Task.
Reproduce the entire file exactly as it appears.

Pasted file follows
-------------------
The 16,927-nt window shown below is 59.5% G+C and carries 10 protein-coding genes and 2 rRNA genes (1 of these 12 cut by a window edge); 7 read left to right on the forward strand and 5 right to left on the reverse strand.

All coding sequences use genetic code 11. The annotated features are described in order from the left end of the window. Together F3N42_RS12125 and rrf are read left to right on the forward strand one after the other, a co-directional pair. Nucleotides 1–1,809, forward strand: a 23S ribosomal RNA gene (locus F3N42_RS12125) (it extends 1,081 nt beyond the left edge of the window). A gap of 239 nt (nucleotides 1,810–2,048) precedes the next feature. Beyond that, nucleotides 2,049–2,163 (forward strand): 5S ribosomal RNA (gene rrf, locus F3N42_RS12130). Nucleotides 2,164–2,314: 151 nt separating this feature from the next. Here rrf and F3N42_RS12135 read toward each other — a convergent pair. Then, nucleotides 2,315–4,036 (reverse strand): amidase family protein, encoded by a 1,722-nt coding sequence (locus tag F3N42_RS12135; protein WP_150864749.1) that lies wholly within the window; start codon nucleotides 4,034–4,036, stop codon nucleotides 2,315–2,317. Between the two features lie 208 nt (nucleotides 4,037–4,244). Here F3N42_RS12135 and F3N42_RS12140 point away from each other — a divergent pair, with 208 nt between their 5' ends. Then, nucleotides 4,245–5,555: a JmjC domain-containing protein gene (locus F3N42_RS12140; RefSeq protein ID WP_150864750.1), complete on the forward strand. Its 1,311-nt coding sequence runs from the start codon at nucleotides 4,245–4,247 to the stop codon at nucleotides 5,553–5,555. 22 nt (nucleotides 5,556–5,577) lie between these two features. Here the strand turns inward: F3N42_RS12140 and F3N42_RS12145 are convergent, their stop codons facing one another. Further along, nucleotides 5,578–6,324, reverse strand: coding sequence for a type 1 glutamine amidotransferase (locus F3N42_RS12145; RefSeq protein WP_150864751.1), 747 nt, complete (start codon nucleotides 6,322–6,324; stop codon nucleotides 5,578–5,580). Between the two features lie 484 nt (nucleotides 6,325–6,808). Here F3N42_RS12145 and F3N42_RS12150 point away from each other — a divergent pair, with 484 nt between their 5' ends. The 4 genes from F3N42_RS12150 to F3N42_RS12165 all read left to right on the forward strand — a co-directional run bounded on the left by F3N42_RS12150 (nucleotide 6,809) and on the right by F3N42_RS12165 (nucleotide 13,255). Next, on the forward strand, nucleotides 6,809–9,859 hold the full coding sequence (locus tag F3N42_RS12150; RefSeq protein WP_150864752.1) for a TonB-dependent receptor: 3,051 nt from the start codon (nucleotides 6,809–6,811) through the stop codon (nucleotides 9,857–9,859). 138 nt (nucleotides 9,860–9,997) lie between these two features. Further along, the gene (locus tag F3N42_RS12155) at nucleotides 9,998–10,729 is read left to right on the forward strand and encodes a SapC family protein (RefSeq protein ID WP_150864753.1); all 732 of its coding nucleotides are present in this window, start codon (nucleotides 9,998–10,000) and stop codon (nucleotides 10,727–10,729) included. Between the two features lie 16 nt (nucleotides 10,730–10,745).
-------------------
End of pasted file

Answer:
The 16,927-nt window shown below is 59.5% G+C and carries 10 protein-coding genes and 2 rRNA genes (1 of these 12 cut by a window edge); 7 read left to right on the forward strand and 5 right to left on the reverse strand.

All coding sequences use genetic code 11. The annotated features are described in order from the left end of the window. Together F3N42_RS12125 and rrf are read left to right on the forward strand one after the other, a co-directional pair. Nucleotides 1–1,809, forward strand: a 23S ribosomal RNA gene (locus F3N42_RS12125) (it extends 1,081 nt beyond the left edge of the window). A gap of 239 nt (nucleotides 1,810–2,048) precedes the next feature. Beyond that, nucleotides 2,049–2,163 (forward strand): 5S ribosomal RNA (gene rrf, locus F3N42_RS12130). Nucleotides 2,164–2,314: 151 nt separating this feature from the next. Here rrf and F3N42_RS12135 read toward each other — a convergent pair. Then, nucleotides 2,315–4,036 (reverse strand): amidase family protein, encoded by a 1,722-nt coding sequence (locus tag F3N42_RS12135; protein WP_150864749.1) that lies wholly within the window; start codon nucleotides 4,034–4,036, stop codon nucleotides 2,315–2,317. Between the two features lie 208 nt (nucleotides 4,037–4,244). Here F3N42_RS12135 and F3N42_RS12140 point away from each other — a divergent pair, with 208 nt between their 5' ends. Then, nucleotides 4,245–5,555: a JmjC domain-containing protein gene (locus F3N42_RS12140; RefSeq protein ID WP_150864750.1), complete on the forward strand. Its 1,311-nt coding sequence runs from the start codon at nucleotides 4,245–4,247 to the stop codon at nucleotides 5,553–5,555. 22 nt (nucleotides 5,556–5,577) lie between these two features. Here the strand turns inward: F3N42_RS12140 and F3N42_RS12145 are convergent, their stop codons facing one another. Further along, nucleotides 5,578–6,324, reverse strand: coding sequence for a type 1 glutamine amidotransferase (locus F3N42_RS12145; RefSeq protein WP_150864751.1), 747 nt, complete (start codon nucleotides 6,322–6,324; stop codon nucleotides 5,578–5,580). Between the two features lie 484 nt (nucleotides 6,325–6,808). Here F3N42_RS12145 and F3N42_RS12150 point away from each other — a divergent pair, with 484 nt between their 5' ends. The 4 genes from F3N42_RS12150 to F3N42_RS12165 all read left to right on the forward strand — a co-directional run bounded on the left by F3N42_RS12150 (nucleotide 6,809) and on the right by F3N42_RS12165 (nucleotide 13,255). Next, on the forward strand, nucleotides 6,809–9,859 hold the full coding sequence (locus tag F3N42_RS12150; RefSeq protein WP_150864752.1) for a TonB-dependent receptor: 3,051 nt from the start codon (nucleotides 6,809–6,811) through the stop codon (nucleotides 9,857–9,859). 138 nt (nucleotides 9,860–9,997) lie between these two features. Further along, the gene (locus tag F3N42_RS12155) at nucleotides 9,998–10,729 is read left to right on the forward strand and encodes a SapC family protein (RefSeq protein ID WP_150864753.1); all 732 of its coding nucleotides are present in this window, start codon (nucleotides 9,998–10,000) and stop codon (nucleotides 10,727–10,729) included. Between the two features lie 16 nt (nucleotides 10,730–10,745).